Written by Edward Burrell
I have to start this off by saying that I am a fan of Chip and his legacy in the Grime scene, from way back when will never go unnoticed in this genre. From spitting bars with Westwood, Ice Kid and Wiley to Oopsy Daisy and crossing the pond to work with Chris Brown and T.I, Chip has done it all. So when it was announced that we would be returning back to England and will be dropping some new heat, it is inevitable for one to be excited.
The best comparison would be with a film, if you like the original, you are most likely going got get excited about the sequel and you may love the sequel but it will never be as good as the original. That’s how I feel about Chip’s new League Of My Own sequel, 10 years later.
There are a number of reasons as to why this album falls a little short of it’s predecessor; from Chip’s perhaps excessive use of Tory Lanez style rapping and singing across a number of tracks like #YSN and Good For You. Perhaps it is not to say that Chip cannot do this, but it leaves him seeming pretty ordinary; something we know he is not.
I will go on to talk about some of the songs that really impressed me, mainly lyrically, and how we can still see glimpses of the Chip/Chipmunk we all came to love those 10 years ago.
Before I do, I think it is best to address the Donae’o assisted, Normal, which is an absolute banger, however this feels like a clone of Donae’s own track, My Circle with Blittz and Big Tobz. The beat is almost the same, Donae’o’s hook is almost the same with some lyric changes, but the adlibs are exactly the same and apart from Chipmunk’s verses, which might I add is tight lyrically, it feels lazy. Chip is known to not ‘run out of bars’, but it seems he got slack with his hooks and instrumentals here.
Okay, I’ve shaken off that little annoyance I had, let’s get into the rest of this lyrically heavy album. Family is the penultimate track on the album and features the incredible Loick Essien, who seemed to have completely disappeared but Chip can still make him relevant again. Essien’s contribution on the hook sets the tone perfectly, allowing both the listener and Chip to get into a reflective zone. Even though Chip slowed down the tempo, and switched to a more sensitive topic, the lyrical content is still just as tight and just as powerful it would be on a 140BPM. The punchlines and flows are still very original and still allows Chip to be himself, whilst talking a topic that obviously means a lot to him. Many artists, including Chip, try to connect with their fans and listeners, being relatable is what gave the likes of Ed Sheeran serious popularity and Chip manages it here brilliantly.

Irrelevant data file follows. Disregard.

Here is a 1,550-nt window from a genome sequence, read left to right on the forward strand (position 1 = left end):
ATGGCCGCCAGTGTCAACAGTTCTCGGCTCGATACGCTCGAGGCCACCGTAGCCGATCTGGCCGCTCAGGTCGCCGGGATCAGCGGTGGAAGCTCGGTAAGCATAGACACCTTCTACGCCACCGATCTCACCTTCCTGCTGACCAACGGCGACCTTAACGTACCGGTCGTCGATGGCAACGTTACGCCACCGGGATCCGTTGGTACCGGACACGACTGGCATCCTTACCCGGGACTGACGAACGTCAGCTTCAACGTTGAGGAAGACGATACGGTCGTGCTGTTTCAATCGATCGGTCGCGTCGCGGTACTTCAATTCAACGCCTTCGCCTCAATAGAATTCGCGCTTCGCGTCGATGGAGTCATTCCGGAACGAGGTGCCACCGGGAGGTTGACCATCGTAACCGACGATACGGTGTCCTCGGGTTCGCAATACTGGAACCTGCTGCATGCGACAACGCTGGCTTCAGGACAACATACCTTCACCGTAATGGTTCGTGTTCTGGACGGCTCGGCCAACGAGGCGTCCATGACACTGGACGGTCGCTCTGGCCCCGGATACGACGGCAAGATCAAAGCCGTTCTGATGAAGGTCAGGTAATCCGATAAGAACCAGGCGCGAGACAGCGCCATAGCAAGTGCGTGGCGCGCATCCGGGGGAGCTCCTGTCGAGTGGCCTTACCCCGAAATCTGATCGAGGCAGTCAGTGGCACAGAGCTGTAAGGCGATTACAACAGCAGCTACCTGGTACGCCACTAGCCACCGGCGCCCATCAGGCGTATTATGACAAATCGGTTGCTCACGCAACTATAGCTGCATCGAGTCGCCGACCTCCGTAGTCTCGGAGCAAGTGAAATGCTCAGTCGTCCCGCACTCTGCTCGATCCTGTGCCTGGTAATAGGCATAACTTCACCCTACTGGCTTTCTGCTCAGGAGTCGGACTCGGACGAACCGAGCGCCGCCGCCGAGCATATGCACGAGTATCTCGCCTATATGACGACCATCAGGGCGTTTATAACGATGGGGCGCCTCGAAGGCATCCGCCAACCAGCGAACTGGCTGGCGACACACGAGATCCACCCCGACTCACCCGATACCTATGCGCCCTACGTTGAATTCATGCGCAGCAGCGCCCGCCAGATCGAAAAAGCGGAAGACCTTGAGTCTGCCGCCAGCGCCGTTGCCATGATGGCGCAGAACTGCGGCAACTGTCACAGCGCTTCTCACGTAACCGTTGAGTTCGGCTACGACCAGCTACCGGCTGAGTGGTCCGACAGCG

From a rather emotional track to one of the more party tracks from the LP, Snap Snap. This song is really fun and works great as a sing-a-long. A lot of UK Rap and Grime tracks seems to be picking at the flaws in our society, and Chip does this in the form of a catchy hook, a slick flow with a fruity instrumental. This song, I predict, will be played in the clubs the most out of all the songs on this album.
Next we will go to Confirmed. The cut is a solid reminder that Chip has great rap flows, confirming he’s still a diverse lyricist. There are punchlines all over the places, this song is fuelled by his ego, which has remained untouched over the many years. Keep your ears peeled for the last verse when you’re blasting this in the whip, and you may just have to pull over and get the gun fingers out.
The last track we’ll talk about is Scene and it is one that needs discussing. This tune very much reaches out to fans like myself, who would probably prefer the first instalment to League Of My Own. With a big line up of features and an introduction that we can instantly relate to; if this is your favourite song on the album, we’re in the same boat. It was nice touch to have this song filmed in Jammer’s basement, and having D Double E come with a flow that the scene admires. We have to remember, Chipmunk is still included in these origin stories, and I guess that’s what this song was about. From F*ck Radio to Risky Roadz, these guys including Chip, were all there.
I think that is one of the key take-aways from League Of My Own II, Chip has been there since almost day 1 and his progression, his fanbase and reach is a testament to the Grime scene, Chip’s talent and the support we give our UK artists.
Although this LP may fall a little short of Chip’s original benchmark with League Of My Own, he has done enough to prove that he is still one of the best lyricists in the scene alongside the likes of Wretch 32.
Check out the video for Scene below: